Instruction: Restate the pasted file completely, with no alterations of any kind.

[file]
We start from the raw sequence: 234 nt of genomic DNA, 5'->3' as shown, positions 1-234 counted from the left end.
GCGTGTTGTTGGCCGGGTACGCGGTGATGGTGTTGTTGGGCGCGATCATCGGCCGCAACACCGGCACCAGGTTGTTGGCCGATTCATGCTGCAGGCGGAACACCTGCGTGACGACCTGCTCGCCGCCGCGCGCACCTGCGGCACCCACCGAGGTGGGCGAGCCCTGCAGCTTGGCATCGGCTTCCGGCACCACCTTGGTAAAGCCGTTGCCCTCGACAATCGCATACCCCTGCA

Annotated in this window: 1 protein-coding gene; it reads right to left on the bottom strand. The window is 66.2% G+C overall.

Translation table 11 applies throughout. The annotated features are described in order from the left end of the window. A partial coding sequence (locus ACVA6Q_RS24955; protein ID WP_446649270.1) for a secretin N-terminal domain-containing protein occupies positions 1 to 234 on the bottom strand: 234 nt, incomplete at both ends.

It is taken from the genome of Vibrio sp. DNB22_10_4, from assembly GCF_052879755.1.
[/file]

We start from the raw sequence: 234 nt of genomic DNA, 5'->3' as shown, positions 1-234 counted from the left end.
GCGTGTTGTTGGCCGGGTACGCGGTGATGGTGTTGTTGGGCGCGATCATCGGCCGCAACACCGGCACCAGGTTGTTGGCCGATTCATGCTGCAGGCGGAACACCTGCGTGACGACCTGCTCGCCGCCGCGCGCACCTGCGGCACCCACCGAGGTGGGCGAGCCCTGCAGCTTGGCATCGGCTTCCGGCACCACCTTGGTAAAGCCGTTGCCCTCGACAATCGCATACCCCTGCA

Annotated in this window: 1 protein-coding gene; it reads right to left on the bottom strand. The window is 66.2% G+C overall.

Translation table 11 applies throughout. The annotated features are described in order from the left end of the window. A partial coding sequence (locus ACVA6Q_RS24955; protein ID WP_446649270.1) for a secretin N-terminal domain-containing protein occupies positions 1 to 234 on the bottom strand: 234 nt, incomplete at both ends.

It is taken from the genome of Vibrio sp. DNB22_10_4, from assembly GCF_052879755.1.